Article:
Given the WSJ's global readership (42 million monthly readers, 2+ million paid subscribers), the paper has the reach to make Hikvision's actions known to powerful political and business leaders globally.
Growing Global Investigations
This adds to a series of global publications investigating Hikvision, including:
The fact that it’s at a U.S. military installation and was in a very sensitive U.S. embassy is stunning. We shouldn’t presume that there are benign intentions in the use of information-gathering technology that is funded directly or indirectly by the Chinese government.
The risk is severe for Hikvision. The US government already bans Huawei equipment. By contrast, Hikvision's government is ownership and control is far more direct and clear than Huawei. To the extent that the WSJ has made this a public issue, Hikvision risks greater regulation, barriers or even outright banning.
Cybersecurity Problems for Hikvision
Not only did the WSJ investigate Hikvision's government ownership, they tracked their cybersecurity problems, noting and citing IPVM:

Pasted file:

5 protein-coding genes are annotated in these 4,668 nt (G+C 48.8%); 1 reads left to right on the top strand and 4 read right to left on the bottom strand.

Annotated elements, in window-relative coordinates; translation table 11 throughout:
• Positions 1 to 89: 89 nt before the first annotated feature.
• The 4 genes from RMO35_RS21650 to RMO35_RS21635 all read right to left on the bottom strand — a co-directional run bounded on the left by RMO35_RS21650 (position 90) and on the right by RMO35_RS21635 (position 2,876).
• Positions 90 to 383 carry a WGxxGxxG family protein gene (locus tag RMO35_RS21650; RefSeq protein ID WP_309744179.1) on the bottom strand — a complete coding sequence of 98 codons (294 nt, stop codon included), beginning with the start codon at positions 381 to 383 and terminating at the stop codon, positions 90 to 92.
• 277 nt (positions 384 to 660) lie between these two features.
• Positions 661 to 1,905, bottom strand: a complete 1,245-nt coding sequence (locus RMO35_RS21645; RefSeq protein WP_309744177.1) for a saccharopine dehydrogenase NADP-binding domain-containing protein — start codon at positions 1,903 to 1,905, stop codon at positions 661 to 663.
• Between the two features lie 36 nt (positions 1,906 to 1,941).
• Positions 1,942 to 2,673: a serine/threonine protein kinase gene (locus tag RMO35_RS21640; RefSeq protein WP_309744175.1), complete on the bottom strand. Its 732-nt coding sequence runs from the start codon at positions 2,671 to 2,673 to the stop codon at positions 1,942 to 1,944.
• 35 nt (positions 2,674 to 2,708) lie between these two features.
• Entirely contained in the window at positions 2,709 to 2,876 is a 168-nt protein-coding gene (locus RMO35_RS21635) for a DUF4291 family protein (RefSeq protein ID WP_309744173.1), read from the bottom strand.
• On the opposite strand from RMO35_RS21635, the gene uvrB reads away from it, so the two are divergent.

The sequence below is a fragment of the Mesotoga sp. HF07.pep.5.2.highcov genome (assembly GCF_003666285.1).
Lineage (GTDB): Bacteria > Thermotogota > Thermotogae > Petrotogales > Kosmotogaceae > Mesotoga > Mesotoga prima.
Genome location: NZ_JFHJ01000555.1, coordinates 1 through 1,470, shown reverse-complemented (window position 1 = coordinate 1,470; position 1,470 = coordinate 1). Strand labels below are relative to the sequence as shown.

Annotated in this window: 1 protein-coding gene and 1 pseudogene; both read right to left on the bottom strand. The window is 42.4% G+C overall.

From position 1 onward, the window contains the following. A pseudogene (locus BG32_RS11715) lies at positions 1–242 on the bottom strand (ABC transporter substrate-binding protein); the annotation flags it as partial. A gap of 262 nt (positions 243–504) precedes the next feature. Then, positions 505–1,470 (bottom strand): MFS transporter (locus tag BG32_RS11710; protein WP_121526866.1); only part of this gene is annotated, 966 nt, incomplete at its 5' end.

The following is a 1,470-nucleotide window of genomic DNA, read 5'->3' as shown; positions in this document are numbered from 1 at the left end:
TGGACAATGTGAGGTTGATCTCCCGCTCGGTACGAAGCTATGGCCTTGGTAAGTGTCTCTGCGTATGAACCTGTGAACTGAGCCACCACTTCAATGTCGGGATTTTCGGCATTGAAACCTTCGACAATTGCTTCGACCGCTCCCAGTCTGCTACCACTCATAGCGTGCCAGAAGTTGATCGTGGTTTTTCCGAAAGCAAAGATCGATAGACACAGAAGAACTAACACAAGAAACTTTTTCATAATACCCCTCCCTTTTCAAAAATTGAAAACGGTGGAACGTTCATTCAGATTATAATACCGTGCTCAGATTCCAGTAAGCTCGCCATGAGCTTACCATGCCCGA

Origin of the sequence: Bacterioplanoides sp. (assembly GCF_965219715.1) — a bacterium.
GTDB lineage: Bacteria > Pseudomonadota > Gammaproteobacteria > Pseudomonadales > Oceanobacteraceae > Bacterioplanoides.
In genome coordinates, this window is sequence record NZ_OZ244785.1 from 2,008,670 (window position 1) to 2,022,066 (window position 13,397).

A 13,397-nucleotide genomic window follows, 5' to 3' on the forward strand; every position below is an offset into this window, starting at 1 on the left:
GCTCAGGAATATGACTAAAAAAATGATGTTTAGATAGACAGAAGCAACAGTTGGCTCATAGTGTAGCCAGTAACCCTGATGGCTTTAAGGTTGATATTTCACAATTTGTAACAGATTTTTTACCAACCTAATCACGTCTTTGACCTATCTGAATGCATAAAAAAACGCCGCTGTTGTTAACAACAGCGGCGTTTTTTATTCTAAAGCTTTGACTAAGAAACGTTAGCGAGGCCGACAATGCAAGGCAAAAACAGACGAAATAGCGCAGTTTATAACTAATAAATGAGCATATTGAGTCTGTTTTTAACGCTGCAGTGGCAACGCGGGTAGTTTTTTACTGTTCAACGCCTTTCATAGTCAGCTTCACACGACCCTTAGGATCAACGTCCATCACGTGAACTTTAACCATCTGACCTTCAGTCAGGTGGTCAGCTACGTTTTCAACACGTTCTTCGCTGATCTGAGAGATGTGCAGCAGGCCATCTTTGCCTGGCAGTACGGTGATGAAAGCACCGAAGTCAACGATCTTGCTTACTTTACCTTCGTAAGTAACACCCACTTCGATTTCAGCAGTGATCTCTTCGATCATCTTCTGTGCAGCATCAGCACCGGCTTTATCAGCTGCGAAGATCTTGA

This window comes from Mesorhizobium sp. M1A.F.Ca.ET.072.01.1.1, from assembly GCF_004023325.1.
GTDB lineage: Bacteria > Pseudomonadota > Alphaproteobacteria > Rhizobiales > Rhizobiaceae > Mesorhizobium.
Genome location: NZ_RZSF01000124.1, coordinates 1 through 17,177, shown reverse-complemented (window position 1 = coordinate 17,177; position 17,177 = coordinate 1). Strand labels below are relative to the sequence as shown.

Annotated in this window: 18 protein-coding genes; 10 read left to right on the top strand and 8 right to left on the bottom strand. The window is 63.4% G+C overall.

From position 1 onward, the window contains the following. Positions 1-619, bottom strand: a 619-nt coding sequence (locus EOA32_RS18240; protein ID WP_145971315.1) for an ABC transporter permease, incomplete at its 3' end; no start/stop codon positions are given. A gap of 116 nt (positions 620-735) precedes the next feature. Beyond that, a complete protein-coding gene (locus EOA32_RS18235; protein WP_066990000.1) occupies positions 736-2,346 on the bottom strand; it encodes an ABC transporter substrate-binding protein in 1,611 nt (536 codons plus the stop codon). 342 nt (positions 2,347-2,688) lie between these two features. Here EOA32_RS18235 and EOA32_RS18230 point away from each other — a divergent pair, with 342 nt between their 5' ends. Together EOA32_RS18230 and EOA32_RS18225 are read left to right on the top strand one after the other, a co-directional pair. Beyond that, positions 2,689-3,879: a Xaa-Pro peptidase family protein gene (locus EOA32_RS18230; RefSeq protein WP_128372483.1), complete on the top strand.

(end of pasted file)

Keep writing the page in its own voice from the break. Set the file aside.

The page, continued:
The Hikvision flaws identified by the Department of Homeland Security affected more than 200 camera models and potentially tens of millions of shipped devices, estimates John Honovich, editor of IPVM. They made it possible for outsiders to hack into internet-connected Hikvision cameras in just a few steps, according to Mr. Honovich and FireEye, the cybersecurity firm. Hikvision acknowledged the flaws affected some cameras, but dismisses Mr. Honovich’s assertions as “unfounded insinuations and hearsay.”
There will be no peace between Hikvision and Genetec.
A year after Genetec expelled Hikvision (and Huawei, citing Chinese government control...
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